From primary care providers to subspecialists who see immunocompromised patients, medical professionals are facing a barrage of vaccine questions. George Rutherford III, MD, who leads UCSF’s infectious disease division, provides a comprehensive brief to arm you with answers. Covering vaccines currently in use and those on the verge of approval, he breaks down vaccine types; addresses fears about side effects, such as blood clots; and discusses managing virus variants.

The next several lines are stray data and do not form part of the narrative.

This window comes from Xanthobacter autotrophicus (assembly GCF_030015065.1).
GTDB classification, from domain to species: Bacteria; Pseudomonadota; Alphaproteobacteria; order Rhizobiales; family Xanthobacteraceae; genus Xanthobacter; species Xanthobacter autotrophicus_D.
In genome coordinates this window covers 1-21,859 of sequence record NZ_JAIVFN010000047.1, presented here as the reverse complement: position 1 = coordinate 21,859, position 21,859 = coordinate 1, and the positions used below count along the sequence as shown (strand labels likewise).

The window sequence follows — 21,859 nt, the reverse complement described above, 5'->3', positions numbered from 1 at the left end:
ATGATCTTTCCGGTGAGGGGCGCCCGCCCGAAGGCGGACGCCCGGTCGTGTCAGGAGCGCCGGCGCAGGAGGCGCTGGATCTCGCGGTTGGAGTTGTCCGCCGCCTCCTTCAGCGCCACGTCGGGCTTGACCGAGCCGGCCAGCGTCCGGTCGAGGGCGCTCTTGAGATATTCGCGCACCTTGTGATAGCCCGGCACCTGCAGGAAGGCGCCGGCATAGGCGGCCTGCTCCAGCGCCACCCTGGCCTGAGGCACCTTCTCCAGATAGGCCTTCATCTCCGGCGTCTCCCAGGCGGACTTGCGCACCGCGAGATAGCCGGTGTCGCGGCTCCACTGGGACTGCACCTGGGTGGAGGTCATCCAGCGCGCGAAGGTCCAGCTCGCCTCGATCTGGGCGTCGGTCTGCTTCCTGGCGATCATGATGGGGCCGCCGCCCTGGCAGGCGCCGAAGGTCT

Thanks very much. It's a real pleasure to be with you today. So, I was gonna talk for 10, 15 minutes, just kind of give you a brief overview of the vaccines and kind of what? So Karen, and then get into the questions. So when we came, when it came time to develop vaccines for COVID-19. There are four basic uh four basic approaches. One or genetic vaccines which have turned out to be the real home run here. These are RNA or DNA vaccines. Then they're vectored vaccines, meaning typically using adenovirus vectors. That's what johnson and johnson and astrazeneca has. We've never had a genetic vaccine before but we have had one approved vectored vaccine which is for Ebola virus. Probably don't give it much in your clinics. We have protein vaccines and that maybe the next one down the line, for example, of a recombinant protein vaccine is uh human papilloma virus vaccine or hepatitis B vaccine. And then we have inactivated or attenuated vaccines, which is Basically 1920s Technology. This is you can see the kind of pipeline here. There are six vaccines that have been authorized, at least in some countries and aid have been approved for full use in some countries in the U. S. We have three authorized but not yet fully approved vaccines. The MRNA vaccines are as they as they say, there's a a coated particle, a lipid coated particle of messenger RNA A uh that's injected. It's picked up in in the cells where it's transcribed in the cytoplasm. This never enters the nucleus so it's not incorporated into the nucleus. It makes a spike proteins that the spike proteins are extruded and their antibodies made to those spike proteins. When you have an immune response, B cells will recognize those and present them to help her T cells which will start the immunological cascade. The other is adenovirus. Adenoviruses are are are sorry our DNA viruses. And so what we've inserted is a piece of basically reversed trans reverse, fully transcribed R. N. A. Into the DNA of the adenovirus and have taken out the replication jeans for the adenovirus. These get picked up incorporated into the nucleus inserted into the host genome. And basically what it makes is M. RNA. For the spike protein, which is transcribed and uh and extruded, causing the immune reaction. So this does get into cell walls. But it's the adenoviruses are deficient. They don't have the enzymes they need to replicate. So this is the list of the of the approved and or authorized vaccines. The ones we have are the Pfizer biontech Mrna and the Moderna Mrna. And we also have the johnson and johnson adenovirus vectored vaccine, europe is extensively using the Astrazeneca vaccine along with Pfizer and Moderna. Um and to a certain extent J and J. Other countries are using the γ Leah vaccine. This is called Sputnik five. And the Sputnik vaccine is not only used in in Russia but also extensively in latin America. As is the can sinovac vaccine, which is a chinese vaccines. Some of these other things coming down the line you can see here uh and Novavax which is a protein vaccine. A recombinant protein vaccine may in fact be approved this summer. Here are the three that are approved in the for the for us use plus Astrazeneca which has been approved in both europe Mexico and Canada. Um This is uh with the exception of the J and J vaccine, these are all too does vaccines that are given with specified and specified intervals. Um Their efficacy, trial efficacy for preventing The disease. COVID-19 is 95 for the fighter, 94 for the Madonna, 72 for the J&J vaccine, which is in a really fair comparison because this was done later after the emergence of some variance and 76 for the uh for the uh astrazeneca. Here, you can see um that this is protective against the common variants. This is the UK variant. This is the Brazilian variant. This is the South african, a variant. It's also seen clinical benefit in Israel against the B 117. This is likely some protection against common variants, but more data are needed and the J and J has has had lower efficacy. There are large numbers of patients in the original trials from brazil and South Africa. But as you'll see in the next column over All of these, all four of these are 100 protective Against death and hospitalization. That is. There were zero deaths and zero hospitalizations due to covid in the vaccine arms of these trials. More recently, we've developed data to examine effectiveness now by efficacy. These are this is inside baseball stuff in epidemiology by efficacy. I mean, clinical trial, how well they perform in clinical trials by effectiveness. That's how well they perform in real life. Uh This is a uh looking both at Pfizer and Moderna vaccines and um 24 cohorts of of hospital of of health care workers. And this as an endpoint of hospitalization With full vaccination, there's 94 vaccine effectiveness With partial vaccination, there's 64 effectiveness. But there is a you know, if you can't get out 14 days after the after your second dose you essentially have no protection. So that's the window we're dealing with. These are other data. These are from SAn Diego and Los Angeles from U. C. San Diego. And I think this was harbor General Hospital. Uh so let's talk about dose to hear if your day 15 or later. There are seven out of four out of 4167 people who are who are in this group. We developed disease. This is about a one in 500 sort of round number. Something like that. Little bit, little bit uh more than it's more like one in 600. Um here in Dallas, Not here in Dallas in Dallas. And this is at south Ut southwestern. Um, you can see that this the employees with Covid, There are four of 8 8121. So this would be like .5%. Okay. CDCs recently published its vaccine breakthroughs. But let's look over here in the trial. So in the modern a trial In the vaccine in arm, there are 11 out of 14,000 people who received vaccines. That's one for every 1285. And the fighter trial was one for every 27 17. And in the J. And J. Trial, this is overall not just in the US, this includes South Africa and brazil. It was one in 292 by any stretch of the imagination. These are huge, huge, hugely beneficial. The CDC just reported 5800 cases of vaccine breakthrough, meaning 14 days after the last dose, a PCR PCR positive infection. So they have 50 800 out of 66 million. Uh and that's a rate of one and 11,000, which is about 10 times lower than these rates. So you can get an idea that there's probably some undercounting. 40 of these were in people 65 years and older. They did not put out denominators with this. You gotta figure that since most of the early vaccines were older, except for health care workers, that this problem this may or may not be disproportionate, 65 were in women. And interestingly 30 of these were asymptomatic. There are seven are hospitalized and there are 74 deaths in this group, most of whom are very elderly and in nursing homes. Um If we look at the different variants, the UK variant of South African, The two Brazilian variants, uh This is a new wrinkle that's just come out the E. 44 K Mutant. And then this is the UK plus the 40 44 K mutant. If you say this is what we this is how much uh we need to uh to neutralize the wild type virus. You can see you have you need more To neutralize the b 117 and the Astrazeneca really. So it seemed not to perform very well. But you have to realize that you have probably have your typewriters of neutralizing antibody Probably something like 17 fold higher. So 10, you know 10 needing tenfold. You're still kind of within the range for the P. 1 30 P. 1351 the South African variant. Most of the Madonna Pfizer ones are kind of in this, you know, you need more but you don't need that much more. The astrazeneca one is way out of line and this is about probably meaning 44 40 fold more. And South Africa stopped giving astrazeneca for the P. One variant. It's kind of mixed there two studies, one where it's susceptible And one where it's not and so on. And the e 44 K. and adding that to the b 117. Those are all within the susceptible range. And the two variants we talk about in California, the B 14 to 7 and the B 14 to 9 have about a three fold increase in three fold reduction in neutralization activity. Now this is all due to this guy here. This is the spike protein and this is the the binding site from the from the cell surface of the of the target cell which are epithelial cells, respiratory epithelial cells. And you can see these mutations the 484 K. The K 44 17 en and the en 51 Why these are these red dots here. Right so they're at the edges rather than these mutations here that are right in the middle of the the binding site. These mutations are at the edges. If you're right in the middle, you're probably just going to kill the virus off, it's not going to be able to attach just school's out. But if it's here at the edges, um you may mess up the antibody binding without messing up the ability to bind to the receptor. So if you want to think about this geological Nigeria, geologically geographically, you're looking for mutations that are sort of at the edges of the binding sites. And this is all up here on this, the face of this receptor binding domain now in California. Um I have been for a long time saying we're fortunate because we have these West Coast variants or California variants Which are about 20 more transmissible but are not 50 more transmissible, like the UK variant that looks like that advantage has gone away and we're starting to see either county by county sort of the roughly similar proportions of UK and California variants. This all has to add up to one. So it's a bit artificial. But these these are the actual numbers are very low but the proportions are higher. So I think we may be seeing kind of there the gradual replacement of the California variants with the UK variant, It's not the end of the world. Well, the vaccine works against the UK variant and we have a lot of people vaccinated and we have a lot of people have naturally acquired immunity. So we may be out in front of this. So some considerations for future variant emergence. The lower the transmission rate, the lower the emergence of variants will be if the virus isn't replicating, it can't mutate. Um The other thing is that, well, you know, our solution is to vaccinate everybody understand that creates selective pressure and you may have escaped mutations that will have to deal with when if and when those happen. But I think for now the general public health approaches to push for vaccination, try and get as many people vaccinated as possible with an eye towards towards her immunity which will result in lower transmission and the protection of immuno compromised individuals by the herd. We can vaccinate immuno compromised individuals. That's no big deal. But if they get but it may or may not work very well in them and if they get sick, they are the ones that have prolonged carriage of the virus and well and are probably the source of many of these mutations that we're seeing. So when we think about vaccine failure, this is not all about variants, the main reason for vaccine failures that people mishandled it, they allowed it to defrost. They didn't do it right. You know, they stuck the needle through the arm and into the sheets, you know, whatever. But it's, there's mishandling is the real reason for most vaccine failures in real life, immuno compromised in essence of the immune system. Those are real reasons as well. There are some therapeutics like toast uh socialism, oB, which is a memory. It was a b cell blocking agent monoclonal antibody, which will mess up the vaccine and then finally, the variants that may or may not be as susceptible at all. Very few, if any or as susceptible, several as the wild type vaccine. But the real reason we see outbreaks, his failure to vaccinate and that's what's going on in India right now, With only five of the adult, five or six of the adult population vaccinated. So when we see failures don't instantly spring to saying at the population level that this represents vaccine failure. It more often than not represents failure to vaccinate. Just a couple of words about intentions. Um, this looks over time and keep your eye out here On these two together, 24%, 2022, 20 percent, only if required are definitely not. So we can get to 80 of people I think pretty pretty well. Uh, the other thing that's going to happen is next monday, probably the FDA is going to extend the emergency use authorization Down to 12 years of age. So that will create more pressure on the vaccine delivery system. And I think one of the things that you're going to see is that people in this group here Are not going to be able to do things. So if these are 20 year olds or 22 year olds who say this is a problem taken care of. Why should I be bothered? They may not be able to go to the movies. They may not be able to go to a ball game. They may not be able to go in two restaurants their life maybe controlled by a lot of nasal testing for virus before they're allowed to do things. So they may tip into the camp of getting vaccinated. Okay There we have that. So the 39 questions sounds like an Alfred Hitchcock. 39 steps was a 39. Okay so I'll come back to these after we I'll come back and answer questions after we're done. How safe is the COVID-19 vaccine for pregnant women? What are the current recommendations from CDC and ACOG on pregnant women getting the vaccine? So what C. D. C. And a cock say is that pregnant women can get the vaccine? They don't say should they say can the way I think about this is that you want really really really want to vaccinate women in the third trimester So that there can be passive transfer of antibodies and we can protect young Children out 6-9 months of age as a pediatrician. I'm somewhat of a leave well enough alone person for first trimester therapeutics. Although a cock doesn't differentiate that. What I think I'd really say is if you have a patient I was planning on pregnancy I would tell her to get vaccinated now before she comes pregnant becomes pregnant and doesn't have to face these uh these questions. The second question is what did the efficacy rates of each vaccine mean is J. And J. Vaccine less effective. So I love how he flipped from efficacy to effectiveness in the middle of this question. Um So the efficacy rates are, it's basically the attack rate and the unvaccinated minus the attack rate and the vaccinated divided by the attack rate and the unvaccinated. So if the attack rate in the vaccinated people is zero, you have Attack rate and vaccinated zero divided by attack rate and vaccinated. That's one or 100 effective or efficacious. Depending on if it's a trial in real life, if you have something that's uh where the attack rate in the people who have been vaccinated as half of what it is and the people who have been unvaccinated, the vaccine efficacy ease 50%. So you can see how that, how that works. Um, Don't think of this is that if you give somebody a vaccine, they have a 10 chance of failing. What that means is if you line them all up and squirted virus up their noses. Yes they would have a 10 risk of developing disease. But the development of disease not is not only about immunity, it's about risk of exposure. So if they're given that we have very low transmission here currently in the in northern California and given that people are pretty compliant about wearing masks and avoiding situations in which transmission can take place. You saw what the US. data where it's one in 10,000 was what they were saying the the failure the breakthrough rate was which is all kind of part and parcel of the same terms. So it's a function of exposure as well as uh how well the immune system response to the vaccine. There will be people who do not respond to it. There'll be problems with mishandling. There will be other things that go on that may lead to their maybe therapeutic uh interference by certain drugs uh that that may make it make the immune response less robust. But the bottom line is if they're not going to get exposed to the virus, they're not going to get infected, isn't third? What's the clot risk of each of the vaccine? Should I be concerned? So the clots have been reported with all the vaccines. Um but in the modern and the fighter trials, they seem to be no more common than clots in the population in general. These these platelet rich uh these these uh platelet clots that are associated with thrombosis, Dapena in these sort of gelatinous platelet clots which is called vaccine induced Rambo side of panic, thrombosis a visit or seem to have the same mechanism of action as heparin induced, thrown beside a pina or its variants spon to hit or it's it's very spontaneous. Heparin induced homicide opinion which no one will touch with an acronym. Um And that's a uh that's the same mechanism that occurs in the absence of heparin. This involves platelet factor four which gets unmasked somehow and leads to the clotting cast skate. It's treatable with I. V. I. G. And steroids. It's not treatable with heparin. And that's in fact the mistake. These have presented mostly with cerebral venous thrombosis. Not cavernous sinus but cerebral uh cerebral sinus vein thrombosis but also uh D. V. With deep vein thrombosis in the in the lower extremities and in the abdomen you should be concerned. But the risk is about one in a million. And I'll show you some more data a little later about the Johnson and Johnson one specifically. How effective are the vaccines related to the new and different variants? I think I've touched on this. Uh the astrazeneca one against the South african variant. No boy, no good. Ah The others seem to have at least partial effect. And the British who have all be 117 variants have controlled their outbreak with Astrazeneca vaccine. So it gives you an idea of how well that vaccine works against the B117 variant. And our our thought is that the current vaccines Moderna Pfizer and J and J. Will work well against the against the UK and the California variants. One of the most common side effects for each vaccine. Well, you have basically have interfere anemia Especially after the 2nd dose. Some people say that the first doses about B cell immunity and about human immunity and the second dose is about cellular immunity. So you get federal and chills and aches and pains and feeling flu ish. Um That's some people get nauseated. That's not at all unexpected. It may occur in as many as 60-plus of people getting their second doses and I know the police forces at least here in the East Bay when we were, when they were getting vaccinated, gave everybody a day off the next day. The other thing is you can get uh collateral axillary lymph at an apathy. Uh and that goes away over time. That's just a sign of things revving up. Okay, what's the likelihood of needing a booster for each vaccine? Well, there are two things here. One or booster doses per se to increase your levels of immunity and the other is trying to broaden the base of immunity like we do for influenza vaccine with influenza vaccines each year. I think the need for boosting per se to try and increase the levels of what's currently in the vaccine. I don't think we're going to need those. What we may well need our is a broadened um a series of Spike protein spike proteins. Part of that like the South Africa and one and maybe the Brazilian one. Maybe the UK 1 to get broader immune coverage. I don't think we're going to need more. Higher. Um Okay, how soon do you think we'll have to have a booster vaccine? Uh you know the the president of the Ceo of Pfizer, the early in April said that he thought we need one between six and 12 months. You said likely likely beware adverbs. I think it's I think that's unlikely. And I think you know, we'll be we'll be having this conversation In the fall of 2022 about whether it's time to broaden the level of immunity. I think we need to concentrate on getting everybody vaccinated first. Is there any reason as to why you would not get vaccinated? Yes, there is one absolute contra indication which is an awful access to the first dose. If you've anaphylaxis to the first dose, you should not get to the second dose. If you have an Ifill acts to any of the components, the first dose and good luck figuring out what those are. It's mostly something called polyethylene glycol um which is a base and cosmetics among other things. Um uh if you've anaphylaxis to that, although I would never know how you figure that out. Maybe immunologists can figure it out. Um biologists can figure it out, then you should not get vaccinated. But that's the one absolute contra indication. People who have history of anaphylaxis to various and sundry mids. Our uh the discussion is get vaccinated in some place you can treat you uh and they can treat you for anaphylaxis e not a pharmacy and stay a little a little longer to make sure. Um There is a school of thought, mainly european school of thought. The people who have been previously infected with naturally acquired disease May not need a 2nd dose. I think schools out on that, the french have gone down that path, but it may be mostly about saving vaccine. Um But well I think school's out on that and we'll have to keep following for right now. Um I think clinically what I tell people who ask me is if you've been vaccinated um If you've been previously vaccinated, I'm sorry if you've been previously infected and you've had a bad reaction to the first dose, I might call it quits then or at least wait a while before even longer before you get a second dose. There's no science behind that. But it's a kind of a risk avoidance thing. What if you get you can get your second vaccine in 21-28 days is it's still effective? You are the winner. The 21-28 days is a minimum interval. It's actually three days less than that. It's 18-25 days. That's a minimum interval. These things work much better if you can get them a couple of months apart, six weeks apart. So if you can't get it and the reason the timeframe is compressed was to try and get as many people vaccinated as possible. So don't worry. If you can't get it Uh exactly 21 or 28 days, you'll probably even get a better immune response if you wait a little bit longer. How long does it take the vaccine to work? It takes fully two weeks after the after the final dose for J and J. Two weeks after a single dose for modern Advisor, two weeks after the double dose. What happens if you get covid between your two doses? Well, I guess the first one didn't work. The Madonna has quite a bit of activity against covid after a single after a single dose Pfizer less. So um if you get this then I think you would probably come back again at some eventual point in time and get one more dose. Just because we're not sure quite how long naturally acquired immunity last. This is not a vaccine failure. Um You just happened to bump into covid while you were getting vaccinated. This is an inter current infection. Do I have to pay to get a covid vaccine? Not in this country. You don't? So that's good. Ah What's the update on the J. And J. Vaccine is it's safe? Well to find safe. So these are the slides that were shown at the C. D. C. S. Advisory Committee on immunization practices meeting. We could go friday. Um and among women 18 to 49 They thought they would see 13 cases of this is the same thing as as V. V. I. T. T thrombosis with rama sita pena syndrome. But on the plus side that would prevent 12 deaths. 127 icu admissions And 657 hospitalizations Due to COVID 19 Among women over 5050 and over There'll be two cases but there'll be 539 deaths prevented 1292 ICU admissions and so on. But look at this 12 versus 13. Uh huh. Among men, it's two versus 11 114 601 and then among older men, there's essentially no risk. There've been no cases reported. So what the way A C. I. P N. C. D. C interpreted these data was to say that people should be advised that there is a rare risk of these occurrences of this Tts syndrome, orbit syndrome. Uh and that they should make an educated. Uh they should make they should be able to opt out of receiving the J and J vaccine in favor of a different vaccine. I personally think this is pretty close, pretty close call and I've told my four adult daughters to try and avoid this, avoid getting J and J for just this reason. How long does protection from Covid vaccine last? Well, the first shot went into an arm last april as part of phase one trial and I'm happy to report that That 13 months later, it's still working. So um we just we don't know I mean you know this is not about antibodies. The immune system doesn't work by building up huge antibody levels and and having them circulate in your blood until you need them. The way you know otherwise your blood would be sludge with antibodies right? The way it works is that you have an antibody response That wanes and most Syrian proteins have a half life of about 120 days. And then it'll clear but you leave behind memory B cells and memory T cells that can recognize the virus, the spike protein specifically if it if it reappears. So I think you probably get quite long lasting protection. But the question is how well does it cover whatever the next strain is? So this is a not a problem. Not a question of how, what long will it last? Although that is a question. The real question is how broadly will it protect you if I had to do, I need to wait to get a vaccine. Um, I'd wait a couple of months. CDC says wait three months. But basically that's go to the end of the line. We don't need to worry about you for a while. Um, I'd wait awhile and get a vaccine tonight spoke earlier about the question about, do you get a second dose if you've already been infected? And we're motoring through these questions. Ah, If I currently have Covid, can I get a vaccine? Leave it alone. Just get better and we can we can have a conversation two or three months later. If I had Covid and recovering, I still need to get a vaccine. Yes. You do need to get a vaccine whether you need to or not. As a kind of an open question and then give it a little time between your recovery and when you get re vaccinated. I don't know if you guys have heard this or not, but there's a school of thought that people have this long Covid syndrome, this uh kind of this kind of brain fog and aches and various aches and pains and and fatigue. If you vaccinate them, they get better. I think that might, you know, which that would suggest is that there's a some sort of sequestered nest of replicating virus that's causing disease. And then if you give them vaccine, you can you can kill off that nest of viruses. I don't know. That sounds like an awful lot like comic book physiology to me. But it's um you know, there is a there is a school of thought and that's an easy thing to study in a trial. And I imagine those trials are being organized now. Uh if I have an underlying medical condition can I get the Covid vaccine? Yes absolutely positively. However if you are an immunosuppressive therapy there are some issues about the timing of immunosuppressive therapy. You don't want to get your six monthly dose of methotrexate and get vaccinated to a week later because it's not going to work it's going to blunt the immune immune response. So there's some timing issues here. The european um what's it called? The european, rheumatology, associate rheumatology society or a society for rheumatology has guidelines on this for a whole variety of vaccines including live virus vaccines, about how to how to um basically time immunosuppressive therapy and vaccine delivery. Um This thursday U. C. S. F. I guess that's two days from now. UCSF grand rounds are going to be around covid and the immune system in the immuno compromised. And will include a discussion of of uh vaccination of people with immuno compromised. But when they when people tell you I can't get vaccinated because you know I live at home with somebody who has colon cancer. That's a reason to get vaccinated. Right? You don't want to be you know you don't want you don't shed virus when you're vaccinated. This isn't polio like polio virus or oral poliovirus. You don't shed virus when you're vaccinated, you basically are protected and you don't shed virus. And if you uh and you cut down your risk of of of uh of disease enormously. So if you want to protect people at home you need to get vaccinated and they need to get vaccinated too. What are the chances of getting covid after the vaccine I showed you the U. S. Data? Current suggestion is One in 10,000 California data right now and they match all the registries. It's about one in 5000. And in the trials admittedly a lot of the trials were done during surges of infection so there was a lot greater exposure to disease. Um It was more like in the one in one in 1001 in 2000 range. Ah Do I still need to wear a mask? If I have received both doses? We want to read a completely confusing set of guidelines. Read the C. D. C. D. C. Guidelines about this basically it says if you're outside in your family pod or by yourself you don't need to wear a mask or if you go inside you do need to wear a mask and then there and then there are exceptions. So it uses words like small and large without defining what a small gathering is or what a large gathering is. I think that it's lot basically. Um, If you receive both doses of vaccine Andrew two weeks out, remember that part. You don't need to wear a vaccine outdoors unless you're a big mass crowd event, like a baseball game or something. Can you spread covid if you're vaccinated? Um, the answer is uh, no in the way you're asking the question, but there is a scenario you can imagine where someone is a vaccine failure. One of these one in 10,000 or one in 5000 and they get infected people who get second people who get infected post vaccination, a lot of them are asymptomatic. And if you're asymptomatic, yes, you can spread virus but probably at fairly low levels. You'll have lower plasma about your lower viral loads in the nose and respiratory tract. And you're probably a little less infectious. But you can, if you get infected post vaccination again, one in 10,001 in 5000, yes, you could potentially spread it. But again, this is not oral polio vaccine. You don't take this home and shed virus everywhere. That's not how it works. Are any side effects from the covid long term side effects from the covid vaccine. Well, aside from cavernous sinus thrombosis, No, I mean, aside from the clots, uh, not really. Um, you know what you have to, this is why vaccine manufacturing is such a fraud business. Um, if you vaccinate everybody in the population with the vaccine, anything that ever happens to them afterwards is going to be blamed on the vaccine. Everything from autism and Children too. You know, everything else under the sun. Um, I think there might be some connections between, um, you know, if you give you have a, you know, a jolt to your immune system from a vaccine and basically turn it on. Certain things might happen in Israel. They think there may be a connection with herpes zoster recurrences, but I don't know, it's just not, it just really hasn't been reported. So the clots are one thing to be where there's also been a lot of discussion recently about dismantle area and dysfunctional uterine bleeding as a as a consequence of vaccination. Again, I think that they're in the absence of good data to take relatively common symptoms and ascribe them to the vaccine is a, I think it's unlikely to be to show causality. I'm not saying it can't happen, I think, but it has to be carefully looked at. Yeah, it's totally okay for people living in the same house to get different brands of the Covid vaccine. That's fine. I have absolutely no idea what my wife got. I think about it. We need to stop any of my regular meds before getting the vaccine. It depends on what your regular medications are. If you're highly immuno suppressed, for instance, you have mixed connective tissue disease or something like that, you need to talk to your rheumatologist about how to time dozing of medications and the vaccine. But for other other kind of regularly administered meds, the answer is no. If people are getting steroids like they're an asthmatic or something, I think that's probably something to discuss as well. Although I can't imagine that glucocorticoids would uh, that the doses that we're talking about for asthma, safer pediatric asthma would really blunt this very much. All right. How long have my vaccine immunity last? Hopefully for a long time again. We just don't know it's lasted for a year. Corona vaccine necessary. Yes, it is necessary. This is a disease with a compared to things like influenza with a high fatality rate. We've had More uh more than 600,000 fatalities in the United States. Excess fatalities in the United States from coronavirus infection. Those are not all in frail elderly. They're uh they're across the board. This is the most deaths we've had in the United States In this compressed period of time since 1918 1919, When we had 675,000. And we may approach that number. Although the U. S. Is three times bigger now. This is more than all the combat deaths in World War Two. So this is a serious, serious, serious disease. The way we have the means to protect ourselves through both non pharmaceutical interventions like wearing masks and social distancing. But that comes at an economic cost because businesses have to close to accommodate a lot of those restrictions. And we have a straightforward solution which is to get vaccinated. And we can we can despite what the new york times says, we can achieve herd immunity especially on a regional basis in the Bay Area. I'm trying to get pregnant. Should I get a covid vaccine? Uh what I would say is get vaccinated and then try and get pregnant. I think it makes a lot of sense to get vaccinated first and then uh and then uh try to get then try to get pregnant. That will you separate this sort of, you know this choice of get vaccine in the first trimester. Sure, not just just don't don't put yourself in a position to make that choice get vaccinated beforehand. Yes. You can still get vaccinated if you have uh if you have a cold I I can't remember I got vaccinated Kaiser, I can't remember all the things they asked um about sort of things they wanted to make sure we weren't in place. One of the things they did ask was have you been vaccinated with something else in the last two weeks? And that's really just to kind of be able to separate out the side effects and that's more of a housekeeping kind of thing. But yes, you can get vaccinated if you have a cold. Um So if I'm taking any of these types of medications, antibiotics, biologics, antivirals, can I get a covid vaccine? Antivirals, yes, there are some early suggestion that produce inhibitors might have some effect against covid. But we're talking about Mrna here, we're not talking about whole viruses except, well, we're not talking about whole viruses. The one thing is if you've gotten monoclonal antibody, because you've had Covid and you've got treated with a monoclonal and a body like bam, bam, bam, bam, live a man. Them little dad map. Um You're gonna have to give it time that time to go away before you get vaccinated. But that's the one thing I can say. And um the anti inflammatory drugs that rheumatologists give up, I have food allergies or medications. Should I get a covid vaccine? Yes, you should get a Covid vaccine. If you've had anaphylaxis, you need to tell the person, you need to make sure you get it in a place that can treat you like. So in the hospital um rather than in a pharmacy, uh and you would wait a longer period of time After you've gotten even. We'd be absurd for a half an hour rather than just 15 minutes. I heard that steps were skipped to make the vaccine more quickly. Is that true? Yes, it's true that what was skipped where all the proprietary intellectual property legal pieces because the U. S. Basically bought up all the you know paid all the bills. Um So from a biological standpoint absolutely nothing was skipped. Absolutely nothing from a legal regular from a legal standpoint in terms of intellectual property and who owns what that got that They did, they cut through that much more quickly than it usually. It usually happens if a person gets a covid vaccine now for example, will they need to get re vaccinated for the next flu season? So we talked about this a little bit before. I think it's unlikely um uh this um in 2021, although it might happen that way. And I think you could, you know, we maybe, I hope we don't have to do this, but we may be um in the business of trying to predict what variants are going to emerge each year and then use the annual flu vaccine campaign as a way to get people vaccinated with uh, subsequent strains, subsequent variants of the Covid virus. I don't think we really know if we're going to have to do that yet and I hope we don't, but it's a possibility. And it's something that gets talked about. Does a person need to get a separate regular flu vaccine if they get a COVID-19 vaccine? Yes, they do. This has nothing to do with influenza or influenza B and you need to have immunity to those now. Very interestingly, since we seem to be ahead of the curve here, I can't believe it Very interestingly, flu is almost almost completely went away this year. There was almost no influenza activity. They're typically a couple of 100 pediatric deaths each year. There was one this year and that experience was also seen in the southern hemisphere last our summer, their winter. And I think that's a function of people wearing masks and social distancing. But I also think it's a function of people washing their hands a lot. You know, flu vaccine is much more fluid, much more transmissible through phone mites than like stuff on the surface is scratching your eyes. Then um In COVID-19 seems to be so. I would hope that in the future, one of the, one of the um one of the sort of memories of Covid will be that people wear masks when they're sick, when they're when they have upper respiratory infections. It could be influenza when they go out in public. Can the flu vaccine and Covid? Nobody knows. The answer is probably yes. But we have to wait and somebody needs to figure that out biologically whether there's any blocking and it would probably not include the the live Attenuated influenza vaccine, the one that you give internationally. I can imagine that you'd want to try and avoid that. But again, mostly because the immune system that you rev up with the Covid vaccine may kill off the live influenza virus. Their issues about co administration. I think we need you need to look at fairly, fairly carefully before making sort of just assumptions. Um right now that the recommendation is to have two weeks between vaccinations. If you're getting say a new tetanus shot or a new measles shot, just give it a little time between them. Um I think we just answered that one before And I think um can those vaccines still transmit to others if they get infected? If they are vaccine failure one in 10,000 and if they get infected uh yeah they can they can transmit to other people. But this is not like again like oral polio vaccine where people shed virus, you'd have to be a vaccine failure and then get reinfected in order to transmit to others. And the chances of one in 10,000 chance for you to get infected and to come into contact with someone who has been vaccinated who is also a vaccine failure And have this which is one in 10,000 chance and they have them be a um um and have a sufficiently high viral load to transmit. We're talking you know, you know one in one in one in a you know, more than a million. So the answer is yes theoretically. But you know, very very tiny numbers. What tests other than antibody test can tell me how effective the vaccine is. So let's talk about antibody tests. First, There are two types of antibody tests and there were more than two. But there are two major types of antibody tests. There are tests that measure antibodies a spike protein and their tests that measure antibody to the nuclear caps and protein. After someone's been vaccinated, all the spike protein antibody says is that there's been a take of the vaccine. If you get the nuclear capsule program. Nuclear capsule antibody test. You're looking for occult infection. Okay, so nuclear capsules means real infection. Spike antibody in the presence of vaccination means that you've been vaccinated. Okay. In the absence of vaccine, Spike antibody also means infection. There are better tests, There are more definitive tests. Uh We do a uh an essay for neutralizing antibody at UCSF is an experimental thing in research labs. Stanford does stuff that looks at Anti Ace two inhibitors, the the binding protein. Um but those are really, you know, they're they're not in general use current recommendations or do not get an antibody test to prove that you have gotten that you have had to take of your vaccine. If you're going to get one, get make sure it's a spike protein antibody. And I would encourage you to tune in on thursday to listen to a discussion about this and immunocompromised people, which is where it's going to come up most. Should we, if you get them back, you know when they get vaccinated, do you need to check and make sure that they um that they had to take, that they develop anti spike antibody and if they don't do they need to be re vaccinated. So we'll have to uh I'm looking forward to that discussion. My parents had no reaction either shot. Does this mean that it's less effective providing immunity? How can they tell again? Not everybody gets reactions to their first or second doses. And so you could and we have lots of people in a big cohort that we follow have been vaccinated who have spiked or spike antibody positive, who had reported no reactions. So it is this doesn't mean anything one way or the other except maybe they're lucky. Um and having no reaction does not mean That they have deficient immunity if they have a reaction. So the negative predictive value is almost nothing is almost zero positive predictive value. On the other hand, if they have a reaction, that's probably really means something, especially like a big swollen axillary node or something. Okay, you could differentiate, first of all, I wouldn't bother to and the recommendation is not to. But if you absolutely had to know, you could do a spike antibody and sort this out. But once you do that, there's no recommendation about what you do with that, that information, whether you re vaccinate or not.